European Union doesn't want to enforce net neutrality

Differs from the US approach

As the US hastens its move towards net neutrality the European Union looks to be heading the other way, according to a leaked proposal put forward by Latvia as part of a wider bill.

The proposal, which is reportedly being voted on by the 28 EU member states, would enable telecom firms to "enter into agreements" with companies or individuals to provide faster internet speeds, on the condition that they don't affect other users' connections.

There is by no means widespread support for the plans with major liberal politicians arguing that the "drafts that are circulating clearly demonstrate that Members States are more interested in defending the interests of their national telecom operators than creating real competition," according to a statement from the Alliance of Liberals and Democrats for Europe Group.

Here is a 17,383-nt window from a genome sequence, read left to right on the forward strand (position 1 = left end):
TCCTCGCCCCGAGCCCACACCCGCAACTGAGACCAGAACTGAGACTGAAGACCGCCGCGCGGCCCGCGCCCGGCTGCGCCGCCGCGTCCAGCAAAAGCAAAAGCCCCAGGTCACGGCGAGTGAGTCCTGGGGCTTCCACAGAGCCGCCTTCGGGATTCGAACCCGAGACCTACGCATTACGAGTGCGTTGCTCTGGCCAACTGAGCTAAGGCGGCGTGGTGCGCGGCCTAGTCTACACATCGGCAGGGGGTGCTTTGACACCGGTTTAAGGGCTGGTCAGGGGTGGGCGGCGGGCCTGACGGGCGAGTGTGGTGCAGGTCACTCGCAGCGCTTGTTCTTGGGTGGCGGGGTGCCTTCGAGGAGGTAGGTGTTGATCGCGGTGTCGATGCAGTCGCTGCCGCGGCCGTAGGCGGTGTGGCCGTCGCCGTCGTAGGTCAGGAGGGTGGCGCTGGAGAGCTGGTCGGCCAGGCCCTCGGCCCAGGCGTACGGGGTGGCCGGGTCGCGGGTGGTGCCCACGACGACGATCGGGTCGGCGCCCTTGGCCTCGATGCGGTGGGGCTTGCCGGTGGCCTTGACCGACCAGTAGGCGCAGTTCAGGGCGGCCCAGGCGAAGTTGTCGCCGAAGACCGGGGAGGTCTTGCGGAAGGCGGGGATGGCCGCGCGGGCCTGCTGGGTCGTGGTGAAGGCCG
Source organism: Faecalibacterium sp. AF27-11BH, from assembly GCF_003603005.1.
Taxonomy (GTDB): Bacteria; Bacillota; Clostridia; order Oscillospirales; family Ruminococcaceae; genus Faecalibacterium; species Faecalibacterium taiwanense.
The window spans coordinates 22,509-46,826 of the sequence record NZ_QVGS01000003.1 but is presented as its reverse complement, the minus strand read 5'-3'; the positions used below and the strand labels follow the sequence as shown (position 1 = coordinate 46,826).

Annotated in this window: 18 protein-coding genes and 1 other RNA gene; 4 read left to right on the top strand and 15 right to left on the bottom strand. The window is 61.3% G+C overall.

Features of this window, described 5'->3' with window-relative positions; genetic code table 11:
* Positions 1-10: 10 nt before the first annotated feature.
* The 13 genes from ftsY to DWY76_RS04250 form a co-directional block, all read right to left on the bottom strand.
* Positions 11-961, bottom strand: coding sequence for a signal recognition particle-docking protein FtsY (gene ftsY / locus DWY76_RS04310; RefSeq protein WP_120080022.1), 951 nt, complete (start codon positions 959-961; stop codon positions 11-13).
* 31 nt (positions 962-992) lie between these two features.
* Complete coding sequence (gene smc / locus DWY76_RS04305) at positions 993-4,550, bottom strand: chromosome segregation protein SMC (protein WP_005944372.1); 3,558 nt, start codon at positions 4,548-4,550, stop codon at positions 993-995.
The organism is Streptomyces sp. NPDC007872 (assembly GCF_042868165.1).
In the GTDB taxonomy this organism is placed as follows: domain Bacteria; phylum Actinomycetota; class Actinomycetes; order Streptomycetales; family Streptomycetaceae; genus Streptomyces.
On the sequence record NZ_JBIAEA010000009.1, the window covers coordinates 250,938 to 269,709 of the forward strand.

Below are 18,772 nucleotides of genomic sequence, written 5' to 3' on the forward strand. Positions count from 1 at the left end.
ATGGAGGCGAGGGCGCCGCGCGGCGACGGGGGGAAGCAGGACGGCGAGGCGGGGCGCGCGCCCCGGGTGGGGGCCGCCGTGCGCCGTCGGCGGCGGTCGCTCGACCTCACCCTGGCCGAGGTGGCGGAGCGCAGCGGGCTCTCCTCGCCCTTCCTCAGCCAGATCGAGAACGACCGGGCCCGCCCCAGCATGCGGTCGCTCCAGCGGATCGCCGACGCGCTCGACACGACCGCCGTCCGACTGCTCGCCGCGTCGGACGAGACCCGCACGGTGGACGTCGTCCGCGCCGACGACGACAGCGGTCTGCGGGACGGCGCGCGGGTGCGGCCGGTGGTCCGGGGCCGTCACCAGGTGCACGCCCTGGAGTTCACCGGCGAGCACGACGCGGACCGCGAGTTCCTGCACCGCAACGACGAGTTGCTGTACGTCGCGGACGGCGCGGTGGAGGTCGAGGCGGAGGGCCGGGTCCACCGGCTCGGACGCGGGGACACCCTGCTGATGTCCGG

When will it be implemented?

In terms of when the rules could be implemented, EU digital chief Günther Oettinger told the Mobile World Congress (MWC) that they could be agreed on as early as this summer, though that would be contingent on the European Commission, European Parliament and member states all agreeing on them.

Net neutrality is, of course, much further along the line in the US. It would seem that a frenetic period of activity would be needed if the EU plan were to become a reality in the timescale that Oettinger mentions.

Via: The Verge